The grassland ecosystems found in higher altitudes throughout Western Europe may be resistant to climate change and consequently may not be affected by global warming, new research has indicated.
According to a report in National Geographic News, the finding is in sharp contrast to similar research conducted in an alpine meadow in North America that suggests mountain wildflowers will all but disappear in a warming world.
Other studies have also shown major climate-spurred changes to plant composition in Minnesota bogs, Alaskan forests, and Siberian tundra.
But the new study found very little change in a European grassland even after 13 years of controlled exposure to higher temperatures and shifting rainfall patterns.
"It's taken a long time to recognize that some systems may be rather more resistant (to climate change) than those that were reported on earlier," said lead study author Philip Grime, an ecologist and emeritus professor at the University of Sheffield in England.
Between 1994 and 2006, Grime's team monitored 97-square-foot (9-square-meter) plots in a grassland in Buxton, England, normally used for grazing livestock.
Each plot was trimmed to simulate continued grazing but was kept 5.4 degrees Fahrenheit (3 degrees Celsius) warmer than nearby outside temperatures.
The team also manipulated rainfall patterns to mimic the droughts and deluges anticipated in a warming world.
Initially, the scientists saw an increase in some shrubs and a decrease in flowering plants such as rockroses and wild thyme due to the simulated droughts.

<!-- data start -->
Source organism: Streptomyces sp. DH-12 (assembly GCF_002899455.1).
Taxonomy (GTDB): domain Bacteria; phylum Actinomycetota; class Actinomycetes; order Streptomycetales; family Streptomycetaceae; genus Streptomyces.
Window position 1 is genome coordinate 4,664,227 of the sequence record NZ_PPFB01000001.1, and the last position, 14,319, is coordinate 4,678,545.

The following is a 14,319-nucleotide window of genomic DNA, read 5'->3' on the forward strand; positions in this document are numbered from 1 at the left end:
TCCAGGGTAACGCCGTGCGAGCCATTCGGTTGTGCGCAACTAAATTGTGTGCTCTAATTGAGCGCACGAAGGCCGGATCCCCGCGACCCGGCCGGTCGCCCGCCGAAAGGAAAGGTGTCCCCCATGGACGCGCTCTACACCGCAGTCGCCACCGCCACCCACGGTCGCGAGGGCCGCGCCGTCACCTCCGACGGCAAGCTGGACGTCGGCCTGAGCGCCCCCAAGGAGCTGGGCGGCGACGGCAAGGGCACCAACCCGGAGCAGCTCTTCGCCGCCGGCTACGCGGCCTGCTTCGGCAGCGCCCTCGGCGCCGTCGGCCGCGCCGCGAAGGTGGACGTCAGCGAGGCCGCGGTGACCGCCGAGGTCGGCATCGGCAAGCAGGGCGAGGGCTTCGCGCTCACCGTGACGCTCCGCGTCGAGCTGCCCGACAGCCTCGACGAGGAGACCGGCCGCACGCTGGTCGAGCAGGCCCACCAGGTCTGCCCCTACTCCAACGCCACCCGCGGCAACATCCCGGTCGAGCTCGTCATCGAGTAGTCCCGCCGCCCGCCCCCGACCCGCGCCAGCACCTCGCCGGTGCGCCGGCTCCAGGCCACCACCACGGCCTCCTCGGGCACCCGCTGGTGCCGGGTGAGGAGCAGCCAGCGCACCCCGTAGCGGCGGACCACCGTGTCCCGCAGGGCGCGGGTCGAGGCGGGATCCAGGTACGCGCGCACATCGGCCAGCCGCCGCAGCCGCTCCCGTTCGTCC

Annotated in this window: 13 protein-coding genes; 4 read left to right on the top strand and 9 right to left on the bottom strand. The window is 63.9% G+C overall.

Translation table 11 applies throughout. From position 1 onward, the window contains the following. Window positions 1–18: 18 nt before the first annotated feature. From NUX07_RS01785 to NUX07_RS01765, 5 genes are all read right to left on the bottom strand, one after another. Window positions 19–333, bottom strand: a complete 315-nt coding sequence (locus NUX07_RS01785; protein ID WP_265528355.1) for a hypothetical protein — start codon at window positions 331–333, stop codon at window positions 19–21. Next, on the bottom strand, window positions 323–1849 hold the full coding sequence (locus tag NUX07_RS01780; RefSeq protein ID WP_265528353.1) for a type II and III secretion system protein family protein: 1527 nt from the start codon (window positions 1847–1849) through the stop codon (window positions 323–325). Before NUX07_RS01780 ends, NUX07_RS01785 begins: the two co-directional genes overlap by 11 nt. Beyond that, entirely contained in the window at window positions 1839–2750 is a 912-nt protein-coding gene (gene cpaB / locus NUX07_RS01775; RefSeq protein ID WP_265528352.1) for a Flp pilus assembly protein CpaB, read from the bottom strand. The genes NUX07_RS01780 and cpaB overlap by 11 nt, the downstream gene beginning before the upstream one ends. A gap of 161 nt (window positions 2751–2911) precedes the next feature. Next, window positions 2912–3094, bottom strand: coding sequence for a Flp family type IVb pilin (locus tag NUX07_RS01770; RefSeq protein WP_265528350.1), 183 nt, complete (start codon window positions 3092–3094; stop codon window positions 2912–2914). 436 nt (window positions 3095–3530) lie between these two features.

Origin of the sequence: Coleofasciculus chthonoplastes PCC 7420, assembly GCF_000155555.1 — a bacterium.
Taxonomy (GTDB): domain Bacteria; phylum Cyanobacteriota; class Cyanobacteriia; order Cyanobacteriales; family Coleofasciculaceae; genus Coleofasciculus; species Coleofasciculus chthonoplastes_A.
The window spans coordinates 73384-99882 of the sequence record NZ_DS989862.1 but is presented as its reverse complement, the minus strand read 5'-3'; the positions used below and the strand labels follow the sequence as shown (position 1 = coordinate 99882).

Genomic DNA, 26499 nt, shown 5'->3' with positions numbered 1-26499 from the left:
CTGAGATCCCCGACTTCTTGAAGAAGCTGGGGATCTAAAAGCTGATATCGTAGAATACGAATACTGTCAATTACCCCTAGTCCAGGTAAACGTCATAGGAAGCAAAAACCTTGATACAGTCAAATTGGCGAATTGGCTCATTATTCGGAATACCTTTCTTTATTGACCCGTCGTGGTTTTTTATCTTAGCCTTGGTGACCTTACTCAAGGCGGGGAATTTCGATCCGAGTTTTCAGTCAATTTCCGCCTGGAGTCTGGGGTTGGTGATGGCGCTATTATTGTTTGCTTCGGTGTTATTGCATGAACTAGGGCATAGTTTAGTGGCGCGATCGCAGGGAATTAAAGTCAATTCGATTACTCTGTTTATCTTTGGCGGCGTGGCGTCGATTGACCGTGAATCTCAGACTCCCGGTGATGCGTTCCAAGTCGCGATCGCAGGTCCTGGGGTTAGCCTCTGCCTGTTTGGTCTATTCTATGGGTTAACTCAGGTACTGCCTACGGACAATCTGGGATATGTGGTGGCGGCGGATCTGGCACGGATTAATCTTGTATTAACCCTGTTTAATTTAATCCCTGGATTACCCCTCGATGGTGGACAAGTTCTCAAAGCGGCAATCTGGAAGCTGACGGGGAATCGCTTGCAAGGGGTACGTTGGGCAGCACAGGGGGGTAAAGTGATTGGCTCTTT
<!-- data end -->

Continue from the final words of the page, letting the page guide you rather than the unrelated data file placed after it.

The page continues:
Otherwise, not much has happened to species composition at their research sites.
According to Grime and colleagues, one of the reasons for the grassland's resilience is that many of the species are long-lived. Some have leaves, for example, that have adapted to the vagaries of shifting weather.
"They have a capacity over a very short time to adjust the internal physiology of their cells," Grime explained. This helps them to resist frost in the winter and drought in the summer.
In addition, recent research has shown that many of the plant species are genetically diverse at the local scale. So even if a spike in temperatures one year kills some individual plants, the survivors will be robust enough to repopulate the area.
"What's more, the limestone soil underneath the grassland is patchy. Soils are deep in some places, shallow in others; some drain well after heavy rains, others do not," according to Grime.
This combination of factors should keep the grasslands intact for years to come even in the face of global warming, his team said.
"Each plant will have winners and losers, but the net effect will be that the individual species-most of them-tend to survive," said Grime.